Meeting mobility needs

Nokia’s acquisition of Intellisync was a signal of intent in the mobility market from the comms giant. Francois Bornibus reveals the firm’s next big moves

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By  Chris Whyatt Published  May 28, 2006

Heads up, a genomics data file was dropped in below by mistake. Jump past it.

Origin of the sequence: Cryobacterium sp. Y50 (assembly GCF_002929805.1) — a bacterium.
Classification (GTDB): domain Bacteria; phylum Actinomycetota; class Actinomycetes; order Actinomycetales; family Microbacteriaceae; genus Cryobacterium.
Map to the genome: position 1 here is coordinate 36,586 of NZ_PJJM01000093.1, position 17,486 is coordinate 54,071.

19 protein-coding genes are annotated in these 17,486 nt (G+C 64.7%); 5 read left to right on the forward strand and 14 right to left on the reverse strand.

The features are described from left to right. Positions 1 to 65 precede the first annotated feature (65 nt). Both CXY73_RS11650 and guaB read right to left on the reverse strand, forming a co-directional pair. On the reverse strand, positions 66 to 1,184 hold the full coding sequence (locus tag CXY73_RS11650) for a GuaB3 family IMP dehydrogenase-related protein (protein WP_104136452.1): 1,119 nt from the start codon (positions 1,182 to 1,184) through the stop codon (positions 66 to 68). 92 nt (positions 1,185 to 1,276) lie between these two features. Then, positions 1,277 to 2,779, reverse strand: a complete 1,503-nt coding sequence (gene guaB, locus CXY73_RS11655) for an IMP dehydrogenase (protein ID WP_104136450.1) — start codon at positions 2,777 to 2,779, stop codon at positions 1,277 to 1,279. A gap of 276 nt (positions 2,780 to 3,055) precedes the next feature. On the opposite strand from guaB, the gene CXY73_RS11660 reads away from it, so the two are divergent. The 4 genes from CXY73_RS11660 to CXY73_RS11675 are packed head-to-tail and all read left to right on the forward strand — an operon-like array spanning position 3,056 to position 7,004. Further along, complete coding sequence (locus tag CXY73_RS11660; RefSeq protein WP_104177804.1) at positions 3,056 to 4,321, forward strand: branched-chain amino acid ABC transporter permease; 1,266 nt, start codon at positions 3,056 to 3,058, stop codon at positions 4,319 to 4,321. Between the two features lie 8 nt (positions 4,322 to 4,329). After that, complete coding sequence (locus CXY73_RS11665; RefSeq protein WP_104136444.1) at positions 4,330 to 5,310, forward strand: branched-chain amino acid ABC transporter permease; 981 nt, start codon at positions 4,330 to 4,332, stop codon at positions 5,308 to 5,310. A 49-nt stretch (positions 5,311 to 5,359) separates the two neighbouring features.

|~|Bornibusbody.jpg|~|Nokia is concentrating on providing devices specifically for business use and solutions for firms, says Bornibus.|~|Global comms giant Nokia is launching a fresh assault on the enterprise mobility market following the firm’s recent acquisition of Intellisync, a firm that provides platform-independent wireless messaging and applications for mobile devices. “This acquisition puts Nokia in an unparalleled position in the business mobility market,” claimed Mary McDowell, executive vice president and general manager, Nokia’s Enterprise Solutions business group, after completion of the deal in February. Francois Bornibus, vice president Nokia EMEA, Enterprise Solutions, talks to IT Weekly about the vendor’s plans in the mobile enterprise space. Enterprise Solutions is a fairly new set-up within Nokia. What is your section responsible for? We are addressing business needs; from the small and medium-sized businesses (SMBs) to large enterprise accounts. So our role is to address these customers and develop products and solutions to meet their needs. To do this we have two pillars: one is devices, which are specifically engineered for business use. The second is solutions. We are launching a range of devices in Q206, mostly within the E-series range. These vary in terms of what the user wants to do with them. Some are very e-mail intensive. Some are more voice intensive, but where they also want to look at their e-mails occasionally — for this the keyboard is smaller because all they really want to do is look, read —or respond yes or no. What do you think will make these devices stand out in the crowded mobile market? One of the benefits of the E-series for the enterprise also is in terms of internal operating systems. Once an operation qualifies a product, and the other one follows very quickly, you don’t have to test all the products because the platform behind it is the same: it’s totally consistent. We also support all these devices with software addressing device management. Enterprises now see these devices as part of their IT infrastructure. CIOs are starting to look at the devices and thinking ‘how can I have this in my management tool?’ So, device management is something that the enterprise really relies on. It appears that mobile e-mail is becoming increasingly essential for businesses in the Middle East. Yes, definitely. A growing solution that we see within the enterprise in terms of penetration is e-mail. We all know that mobile e-mail is currently touching the top part of the organisation. The existing barriers of today for mobile e-mail penetration are not only cost for the organisation but also choice of devices. That is why we want to provide these kind of devices. Our acquisition of Intellisync addresses the mobile solutions market. We want to provide different solutions so that behind the firewall solutions you have caustic solutions which you can add to your server. The Intellisync solutions also support Microsoft Exchange and also Lotus Domino. In terms of supporting the back- end of the enterprise, it’s very open. Intellisync is open to all devices so an organisation can use different devices, not just ones from Nokia. Our e-mail solutions with Intellisync will be diagnostic. We will get the best out of the NBC (Nokia Business Center) and the best out of Intellisync, and so will the enterprise. What are your plans for enhanced mobile voice solutions for enterprise? CIOs are starting to care more about mobile [phones] as it becomes part of their IT infrastructure. Previously, it was only voice, but because it can now receive e-mails it can also receive data. CIOs are beginning to take into account all the devices, so now you have a fixed infrastructure in terms of voice and you also have a mobile infrastructure in terms of voice — two things which are totally different to manage. One is from the mobile operator and one is fixed, and they are thinking about how to manage this — that is what we call enterprise voice. When you can have a mobile with the same functions as your deskbound landline phone, companies start to think ‘okay I don’t need my desk phone, why do I have a desk phone? Get rid of the desk phone and I‘ll just have a mobile with just one number to use.’ So you have all these enterprise solutions with the capability of the mobile, not only to go to GSM, but to go to the private branch exchange (PBX). This is a very fast growing requirement within the enterprise. What trends has Nokia identified in the enterprise mobility space? The first trend is around mobile e-mail, but we see enterprise voice solutions coming very quickly. The demand for mobile e-mail is coming from the business and they then have to convince the CIO. Wireless e-mail is by far the most general mobility solution requested and enterprise voice is coming. But we also see more solutions tailored specifically for vertical industries. We are addressing this with our partners such as Symbian. Security and synchronisation is extremely important for the enterprise. This is also a benefit from our Intellisync purchase; they started with the synchronisation of the personal digital assistant (PDA) and the desktop with a wire. For example, you are a salesforce and every morning when you go and see a customer you have a new price list. You need a system to automatically synchronise your data from the mainframe or from your enterprise to your device. This is becoming very important. The enterprise wants a total solution. And the cost of phone calls is getting cheaper, calling from PBX rather than digital subscriber line (DSL). Another key trend is centralised phonebooks. For the CIO there is an immediate interest: cost, flexibility, and convenience leading to increased efficiency and productivity. Who do you work with to provide a solution package for a customer? We have partnerships with Cisco, Avaya and Alcatel. The first question I have after we do a presentation is ‘what about security?’ The information I have on the device is probably worth 15 times more than the device itself. That is a question we had not encountered until we formed enterprise solutions two years ago. If you have a large enterprise, they really want a hosted solution that someone else is taking care of (mobile e-mail network). But for an SMB that already has someone taking care of it, we migrate the NBC into Intellisync and they offer the hosted solution. Mobile e-mail will filter down, it’s just a question of time. One way is cost and devices. A lot of the solutions are linked to a specific device. We have hosted solutions and non-hosted solutions. What do you see as the benefits of enterprise mobility? Doing all the chores on your device, rather than having to touch base back at the office. Dubai is a good example, as the hub for the Middle East. For CIOs, the issue is ‘what do I do if my employee loses its device?’; ‘I need a new application on my devices, how do I do it?’. With our solutions you press one button on the IT backbone, and immediately all these things are implemented. How to manage them all is the key. The solution is central device management: The ability to erase applications and ‘kill’ devices if they are lost and the capability to load new applications over the device over the air. ||**||